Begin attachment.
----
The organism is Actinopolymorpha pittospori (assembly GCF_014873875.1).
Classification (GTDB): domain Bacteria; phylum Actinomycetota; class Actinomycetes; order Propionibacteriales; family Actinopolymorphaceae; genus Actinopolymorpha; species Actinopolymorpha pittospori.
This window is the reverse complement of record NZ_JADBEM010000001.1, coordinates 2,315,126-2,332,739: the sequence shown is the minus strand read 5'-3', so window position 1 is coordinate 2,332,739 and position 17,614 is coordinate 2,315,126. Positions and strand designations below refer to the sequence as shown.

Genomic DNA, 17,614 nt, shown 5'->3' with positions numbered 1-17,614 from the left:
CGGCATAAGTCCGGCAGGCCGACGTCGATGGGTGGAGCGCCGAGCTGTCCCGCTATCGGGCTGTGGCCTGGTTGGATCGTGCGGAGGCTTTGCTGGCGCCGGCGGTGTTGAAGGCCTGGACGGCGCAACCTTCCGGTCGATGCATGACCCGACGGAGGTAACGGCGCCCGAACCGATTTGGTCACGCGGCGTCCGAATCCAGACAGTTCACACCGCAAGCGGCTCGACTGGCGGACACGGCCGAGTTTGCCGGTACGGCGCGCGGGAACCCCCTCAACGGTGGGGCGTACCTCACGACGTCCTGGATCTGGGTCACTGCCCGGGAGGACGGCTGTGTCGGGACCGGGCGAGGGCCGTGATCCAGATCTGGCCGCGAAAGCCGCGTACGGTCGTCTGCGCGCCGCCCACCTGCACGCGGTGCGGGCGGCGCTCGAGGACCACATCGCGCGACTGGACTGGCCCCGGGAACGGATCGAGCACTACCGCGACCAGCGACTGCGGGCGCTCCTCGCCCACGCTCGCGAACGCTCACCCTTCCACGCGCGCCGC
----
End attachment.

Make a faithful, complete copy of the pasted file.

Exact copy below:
The organism is Actinopolymorpha pittospori (assembly GCF_014873875.1).
Classification (GTDB): domain Bacteria; phylum Actinomycetota; class Actinomycetes; order Propionibacteriales; family Actinopolymorphaceae; genus Actinopolymorpha; species Actinopolymorpha pittospori.
This window is the reverse complement of record NZ_JADBEM010000001.1, coordinates 2,315,126-2,332,739: the sequence shown is the minus strand read 5'-3', so window position 1 is coordinate 2,332,739 and position 17,614 is coordinate 2,315,126. Positions and strand designations below refer to the sequence as shown.

Genomic DNA, 17,614 nt, shown 5'->3' with positions numbered 1-17,614 from the left:
CGGCATAAGTCCGGCAGGCCGACGTCGATGGGTGGAGCGCCGAGCTGTCCCGCTATCGGGCTGTGGCCTGGTTGGATCGTGCGGAGGCTTTGCTGGCGCCGGCGGTGTTGAAGGCCTGGACGGCGCAACCTTCCGGTCGATGCATGACCCGACGGAGGTAACGGCGCCCGAACCGATTTGGTCACGCGGCGTCCGAATCCAGACAGTTCACACCGCAAGCGGCTCGACTGGCGGACACGGCCGAGTTTGCCGGTACGGCGCGCGGGAACCCCCTCAACGGTGGGGCGTACCTCACGACGTCCTGGATCTGGGTCACTGCCCGGGAGGACGGCTGTGTCGGGACCGGGCGAGGGCCGTGATCCAGATCTGGCCGCGAAAGCCGCGTACGGTCGTCTGCGCGCCGCCCACCTGCACGCGGTGCGGGCGGCGCTCGAGGACCACATCGCGCGACTGGACTGGCCCCGGGAACGGATCGAGCACTACCGCGACCAGCGACTGCGGGCGCTCCTCGCCCACGCTCGCGAACGCTCACCCTTCCACGCGCGCCGC